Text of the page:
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On the bubble with special teams

Posted Aug 31, 2010


Kyries Hebert

Special teams coach Darrin Simmons got a nice compliment in head coach Marvin Lewis’ Tuesday news conference.

“I was told the Bills entire team had to sit in the special teams meeting prior to the game last week, because they were making a point about how our guys were playing on special teams,” Lewis said. “That is a great testament to Darrin and the rest of the coaches and players in that area.”

If there’s one guy that can say this is truly Lewis’ deepest roster in his eight seasons as head coach, it is Simmons, his special teams coach for the entire tenure.

“I don’t know about that. It doesn’t matter because we haven’t done it on the field. Paper doesn’t matter,” Simmons said. “What I do know is that I looked back to that first team a few weeks ago and I would say we’ve come a long way. You’re only as good as your 53rd player. And would think that we’ve got some pretty good players here and if they don’t make it I would think they would end up in the league.”

The depth is so good that special teams captain Kyries Hebert is staring at another cutdown day on the bubble even with safety Gibril Wilson on injured reserve. Hebert has led the Bengals with 31 special-teams tackles over the past two seasons, but as Simmons says, “If you’re a special teams player, that’s how it usually is.”

It is nothing new for Hebert, 29, who came to the Bengals as the richest defensive player in the history of the Canadian Football League.

“This is my ninth straight year (on the bubble). It took me awhile to reach that (the richest defensive player) status,” Hebert said.

With Wilson out, it looks like Hebert is battling 22-year-old Rico Murray for the fourth and last safety spot. They’re always younger, it seems, and Murray can play both safety and cornerback and he leads the team in preseason with three special-teams tackles. But Murray has already been down this road, too, and he got cut last year as a rookie and didn’t get picked up for the practice squad until two weeks later.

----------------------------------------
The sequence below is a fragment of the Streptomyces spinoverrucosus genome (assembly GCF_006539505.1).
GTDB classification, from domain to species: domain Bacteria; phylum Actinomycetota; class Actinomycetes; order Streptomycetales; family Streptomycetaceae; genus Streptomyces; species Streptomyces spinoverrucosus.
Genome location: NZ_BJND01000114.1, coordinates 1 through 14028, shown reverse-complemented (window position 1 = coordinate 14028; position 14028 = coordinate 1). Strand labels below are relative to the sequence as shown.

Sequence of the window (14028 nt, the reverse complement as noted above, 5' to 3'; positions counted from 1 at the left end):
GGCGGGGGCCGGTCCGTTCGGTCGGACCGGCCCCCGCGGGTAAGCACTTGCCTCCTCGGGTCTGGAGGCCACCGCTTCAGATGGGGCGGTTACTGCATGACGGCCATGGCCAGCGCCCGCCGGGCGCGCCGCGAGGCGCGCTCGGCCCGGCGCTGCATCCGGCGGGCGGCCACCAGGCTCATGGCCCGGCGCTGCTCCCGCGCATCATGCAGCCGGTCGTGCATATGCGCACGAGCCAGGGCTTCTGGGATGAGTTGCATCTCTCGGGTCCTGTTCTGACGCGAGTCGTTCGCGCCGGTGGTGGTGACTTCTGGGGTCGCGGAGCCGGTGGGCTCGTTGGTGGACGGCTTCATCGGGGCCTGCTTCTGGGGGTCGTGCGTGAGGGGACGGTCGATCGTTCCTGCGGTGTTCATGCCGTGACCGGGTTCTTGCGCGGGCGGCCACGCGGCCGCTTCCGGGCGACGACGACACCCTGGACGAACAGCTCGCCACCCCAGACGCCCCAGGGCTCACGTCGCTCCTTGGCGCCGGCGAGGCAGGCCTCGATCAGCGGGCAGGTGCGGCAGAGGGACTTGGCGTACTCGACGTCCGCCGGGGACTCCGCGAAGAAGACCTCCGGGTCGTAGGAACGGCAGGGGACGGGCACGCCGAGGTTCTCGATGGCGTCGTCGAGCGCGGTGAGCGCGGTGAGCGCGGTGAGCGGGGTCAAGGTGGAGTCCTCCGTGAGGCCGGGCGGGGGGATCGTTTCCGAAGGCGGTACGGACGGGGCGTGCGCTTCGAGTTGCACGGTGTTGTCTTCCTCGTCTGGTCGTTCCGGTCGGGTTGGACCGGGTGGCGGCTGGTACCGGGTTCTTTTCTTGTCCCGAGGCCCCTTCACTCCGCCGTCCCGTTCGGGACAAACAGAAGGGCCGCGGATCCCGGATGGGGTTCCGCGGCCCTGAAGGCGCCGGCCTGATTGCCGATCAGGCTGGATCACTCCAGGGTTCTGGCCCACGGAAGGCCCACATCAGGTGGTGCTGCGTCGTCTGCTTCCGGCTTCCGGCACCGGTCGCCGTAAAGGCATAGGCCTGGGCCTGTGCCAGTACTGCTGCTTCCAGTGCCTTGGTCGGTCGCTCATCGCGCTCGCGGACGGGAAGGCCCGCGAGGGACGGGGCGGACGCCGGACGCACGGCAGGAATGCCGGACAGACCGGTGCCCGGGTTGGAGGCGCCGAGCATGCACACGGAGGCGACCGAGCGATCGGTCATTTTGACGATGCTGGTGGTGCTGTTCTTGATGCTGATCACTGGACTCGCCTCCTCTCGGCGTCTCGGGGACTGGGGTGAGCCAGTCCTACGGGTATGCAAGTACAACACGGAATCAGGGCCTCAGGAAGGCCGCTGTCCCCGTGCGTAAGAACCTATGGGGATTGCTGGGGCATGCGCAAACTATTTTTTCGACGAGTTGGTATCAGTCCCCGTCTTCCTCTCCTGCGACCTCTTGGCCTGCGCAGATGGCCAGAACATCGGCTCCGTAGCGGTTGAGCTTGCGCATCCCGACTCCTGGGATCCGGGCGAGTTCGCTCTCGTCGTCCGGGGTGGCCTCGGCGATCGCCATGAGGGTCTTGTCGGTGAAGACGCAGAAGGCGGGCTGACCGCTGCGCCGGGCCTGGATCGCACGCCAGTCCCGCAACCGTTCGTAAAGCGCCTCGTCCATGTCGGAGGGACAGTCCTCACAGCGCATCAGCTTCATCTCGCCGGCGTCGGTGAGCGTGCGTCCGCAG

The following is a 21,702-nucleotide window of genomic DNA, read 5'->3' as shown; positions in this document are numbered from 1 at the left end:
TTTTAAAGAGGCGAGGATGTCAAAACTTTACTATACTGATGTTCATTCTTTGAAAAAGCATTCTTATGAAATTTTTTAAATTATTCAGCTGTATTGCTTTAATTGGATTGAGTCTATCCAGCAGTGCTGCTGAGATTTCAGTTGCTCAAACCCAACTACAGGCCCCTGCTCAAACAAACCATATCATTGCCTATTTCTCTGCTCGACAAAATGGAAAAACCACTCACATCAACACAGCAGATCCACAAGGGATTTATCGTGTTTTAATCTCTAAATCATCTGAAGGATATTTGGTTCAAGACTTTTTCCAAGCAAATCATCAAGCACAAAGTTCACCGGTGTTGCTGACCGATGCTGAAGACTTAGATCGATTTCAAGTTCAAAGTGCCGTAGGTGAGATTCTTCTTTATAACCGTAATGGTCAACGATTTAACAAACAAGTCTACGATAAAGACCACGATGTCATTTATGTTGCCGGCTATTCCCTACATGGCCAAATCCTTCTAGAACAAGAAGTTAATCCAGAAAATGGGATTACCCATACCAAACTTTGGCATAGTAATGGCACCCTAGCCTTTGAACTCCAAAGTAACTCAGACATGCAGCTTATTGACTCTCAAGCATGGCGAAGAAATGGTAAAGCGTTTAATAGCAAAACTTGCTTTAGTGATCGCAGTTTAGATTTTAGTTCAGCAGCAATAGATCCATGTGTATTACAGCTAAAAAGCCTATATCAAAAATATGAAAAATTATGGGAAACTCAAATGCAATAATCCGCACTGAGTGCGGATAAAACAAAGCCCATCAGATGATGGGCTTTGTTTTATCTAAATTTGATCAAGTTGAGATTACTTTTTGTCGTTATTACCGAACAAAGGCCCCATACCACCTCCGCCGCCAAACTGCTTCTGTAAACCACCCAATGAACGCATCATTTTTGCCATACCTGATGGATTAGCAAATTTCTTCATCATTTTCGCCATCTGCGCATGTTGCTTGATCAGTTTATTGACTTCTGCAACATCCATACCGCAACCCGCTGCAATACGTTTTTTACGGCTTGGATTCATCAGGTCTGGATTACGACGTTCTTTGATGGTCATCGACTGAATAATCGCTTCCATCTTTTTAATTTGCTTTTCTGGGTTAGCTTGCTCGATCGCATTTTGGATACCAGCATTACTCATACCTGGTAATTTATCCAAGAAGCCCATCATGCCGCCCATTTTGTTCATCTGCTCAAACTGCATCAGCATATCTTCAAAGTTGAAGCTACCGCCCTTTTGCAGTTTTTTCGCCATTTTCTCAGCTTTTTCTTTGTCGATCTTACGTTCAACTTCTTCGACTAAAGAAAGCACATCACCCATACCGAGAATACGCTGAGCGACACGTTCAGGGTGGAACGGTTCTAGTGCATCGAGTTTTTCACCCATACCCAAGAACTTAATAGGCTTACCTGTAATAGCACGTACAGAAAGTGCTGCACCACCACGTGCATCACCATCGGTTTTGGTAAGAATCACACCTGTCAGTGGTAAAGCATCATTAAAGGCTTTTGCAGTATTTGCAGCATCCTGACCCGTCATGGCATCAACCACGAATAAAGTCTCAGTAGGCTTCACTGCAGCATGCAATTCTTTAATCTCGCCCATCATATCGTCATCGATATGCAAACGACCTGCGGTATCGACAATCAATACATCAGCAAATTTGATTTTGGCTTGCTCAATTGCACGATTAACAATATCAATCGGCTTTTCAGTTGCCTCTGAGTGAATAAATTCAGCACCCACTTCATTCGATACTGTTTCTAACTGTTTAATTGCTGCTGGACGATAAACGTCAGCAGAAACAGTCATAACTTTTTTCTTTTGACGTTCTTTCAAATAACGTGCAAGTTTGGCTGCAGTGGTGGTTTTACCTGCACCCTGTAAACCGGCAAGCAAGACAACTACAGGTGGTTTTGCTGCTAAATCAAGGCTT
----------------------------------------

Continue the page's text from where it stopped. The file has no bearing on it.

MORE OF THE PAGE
And the Bengals could always decide that they’ll find someone else that isn’t here, so Hebert and Murray are just not competing against each other, but guys on other teams. And Hebert, who has been around, thinks he’s in a precarious position after he got a rare shot to play safety against the first-teamers in Buffalo.  

“If it were me, I don’t think I’d be here after my last performance on defense,” he said. “I was very disappointed in what I put on film. I lost contain on a couple of plays. At this stage in my career I should never allow that to happen. You can’t just want to be a special teams guy your whole life. I want to do more to help my team.”

Hebert thinks he was solid on special teams, but he listens to what Simmons says in meetings. You don’t want to spend your whole career just on special teams.

So Thursday night’s preseason finale in Indianapolis (Cincinnati’s Channel 12) does mean something.

“If I’m lucky enough to be on the field to play against Indy, I have to put my best game out there,” he said. “(My experience) helps me not to panic. In years past I’ve panicked a couple of times. I know what’s on the line. I know what I have to do, so let’s go do it.”

It’s that mentality that Simmons has brought to special teams. If Lewis had to clean house and change the culture of the locker room in 2003, then Simmons had to do that in miniature in the teams room, which had been largely ignored in years past.

But Lewis knows the difference eight years later.

“It has been important here, and everybody in this building knows it is an important part of our football team,” Lewis said. “We take it seriously. We have everybody attend our meetings. We review game tape and everything. We want to show guys what our guys are doing. Sometimes our quarterbacks and receivers aren’t as involved in that area, or maybe Cedric (Benson), but I want everybody to know what is going on. You see a lot of good. Jerome Simpson looked good going down (on coverage) last week. You see guys grow up and evolve in that area. I have been very pleased with the tight ends, the two young tight ends and how they have been able to grow up over time.”

But it is still special teams and that means the bubble heading into the preseason finale.

“I don’t have time to think,” Hebert said. “It’s time to play.”

 

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